11 Aug 2015

Why entrism is such a small part of Jeremy Corbyn’s rise

Jeremy Corbyn And Ken Livingstone Attend A Labour Leadership Rally

Labour may be the victim of entrism – infiltration by members and supporters of other parties – but it’s only a very small explanation of Jeremy Corbyn’s extraordinary success.

I like to think I know a thing or two about entrism, sometimes spelt “entryism”.

Thirty years ago I wrote a book about Militant, the Trotskyist party which “entered” the Labour Party, and caused considerable problems for successive Labour leaders.  The book followed on from several reports and films I’d made for ITN, and for the early Channel 4 News.  Militant was an extraordinary successful phenomenon, a secretive Marxist party (known internally as the Revolutionary Socialist League) though they always denied being a party or an organisation.  They were just a group of people who read the Militant newspaper, they claimed.  Rubbish.

At their peak in the mid-1980s Militant had around 8,000 members, all of whom belonged to the Labour Party as well.  They operated clandestinely inside the Labour Party as a way of recruiting people to their ranks and to their ideas, and they even managed to get three Labour MPs – Pat Wall, Terry Fields and Dave Nellist.  Eventually most of Militant leaders were expelled by Labour, and Militant left the party.  After a split or two, and the odd witch-hunt of leading figures (such as Ted Grant), it now operates as the Socialist Party, part of the Trades Union and Socialist Coalition, led by Dave Nellist.

We may be seeing entrism once again, but its on a far smaller scale than Labour experienced in the 1980s.  “It’s tiny, really, really small,” says John Callaghan of Salford University, one of Britain’s foremost academic experts on British Trotskyism.

Watch Michael Crick’s 1982 report on the Militant Tendency

The Labour Party have just told me that they have now purged 1,200 people from the lists of voters in the leadership ballot, though the process continues.  48 staff are working on registering voters – and purging them – at their administrative HQ in Newcastle, and another 30 at their national base in London.

Of the 1,200, almost 300 people have been identified as people who’ve stood in the recent past as candidates for other parties.  Labour tell me this includes 214 Green candidates in recent elections, 37 people who stood for the Trades Union and Socialist Coalition (TUSC), 13 Conservatives, 7 Ukip candidates, and one BNP.  Oh, and a man who stood at some election or other for the Morecambe Bay Independents.

If groups like TUSC are that organised why hasn’t Labour identified all 137 candidates TUSC fielded (against Labour) at the general election?  Maybe Labour is too inefficient to spot them, but it shouldn’t be that difficult.  Maybe, and more likely, most TUSC candidates haven’t signed up for the leadership ballot.  And the purging process  will continue, I’m told, right up to the moment the results are declared on 12 September.  It will be possible to exclude people from the ballot even after they’ve voted, Labour tell me.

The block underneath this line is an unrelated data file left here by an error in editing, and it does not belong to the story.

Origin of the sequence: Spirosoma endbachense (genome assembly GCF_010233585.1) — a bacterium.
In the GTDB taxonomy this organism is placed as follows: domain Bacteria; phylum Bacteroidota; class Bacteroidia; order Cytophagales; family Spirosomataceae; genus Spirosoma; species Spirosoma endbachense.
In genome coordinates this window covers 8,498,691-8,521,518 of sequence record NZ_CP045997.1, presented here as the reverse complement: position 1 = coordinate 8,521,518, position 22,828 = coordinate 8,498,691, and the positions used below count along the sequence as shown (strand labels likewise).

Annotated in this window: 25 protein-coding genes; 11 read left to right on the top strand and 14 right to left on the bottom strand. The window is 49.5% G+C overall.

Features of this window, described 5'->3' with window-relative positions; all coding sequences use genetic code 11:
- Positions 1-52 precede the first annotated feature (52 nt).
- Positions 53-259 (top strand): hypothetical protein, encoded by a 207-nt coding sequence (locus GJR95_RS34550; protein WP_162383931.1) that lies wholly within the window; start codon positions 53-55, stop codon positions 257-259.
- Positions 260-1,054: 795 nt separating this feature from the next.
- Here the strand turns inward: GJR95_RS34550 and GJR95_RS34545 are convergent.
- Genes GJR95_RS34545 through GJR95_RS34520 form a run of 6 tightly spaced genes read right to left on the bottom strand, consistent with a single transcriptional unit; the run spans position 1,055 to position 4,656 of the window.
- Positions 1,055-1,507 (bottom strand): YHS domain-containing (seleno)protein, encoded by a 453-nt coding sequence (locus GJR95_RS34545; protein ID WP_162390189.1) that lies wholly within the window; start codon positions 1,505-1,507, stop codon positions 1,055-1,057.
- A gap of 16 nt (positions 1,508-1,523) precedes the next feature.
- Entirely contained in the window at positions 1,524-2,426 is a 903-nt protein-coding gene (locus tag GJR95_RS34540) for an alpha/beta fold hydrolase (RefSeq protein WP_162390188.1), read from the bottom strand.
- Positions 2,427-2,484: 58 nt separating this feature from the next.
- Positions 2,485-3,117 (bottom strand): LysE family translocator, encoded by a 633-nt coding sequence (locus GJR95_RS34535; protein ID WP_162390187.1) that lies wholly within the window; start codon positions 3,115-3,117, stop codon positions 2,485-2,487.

Anyway, this entrism is pretty small beer compared with the overall numbers.  Far left and hard left parties these days are nothing like as big as they were in the 1980s, and Militant’s heyday.  I’d estimate at most somewhere between 5,000 and 10,000 entrists from the Left, including Greens, in this Labour ballot, and no more than 5,000 from the Right.  15,000 in all, and that’s probably a gross over-estimate.

Yet almost 400,000 people could be registered to vote in the leadership ballot, and today’s YouGov poll suggests Jeremy Corbyn will win pretty handsomely.  And with the first email ballots going out on Friday morning, there’s not much time for his opponents to make up ground, especially when many voters are likely to cast their ballots as soon as they get them, either by email or post.  As things are going, the entrists probably won’t make a difference.  Corbyn could well win without them.

Entrism may play a very small role in Jeremy Corbyn popularity, but it’s only a tiny explanation for what’s going on, and a pretty lame excuse for backers of other candidates to explain why their man or woman isn’t winning.  And, of course, the various Trots and Greens would like you to believe they made a crucial difference.  And journalists love it as a story too.

Corbynmania is a far, far bigger phenomenon than entrism.  Nobody fully understands what’s going on.  It’s a fascinating development in public opinion, linked to the rise of the Greens, the SNP and even Ukip.  But if you concentrate on entrism, you’re missing the much bigger picture, and a quite extraordinary story.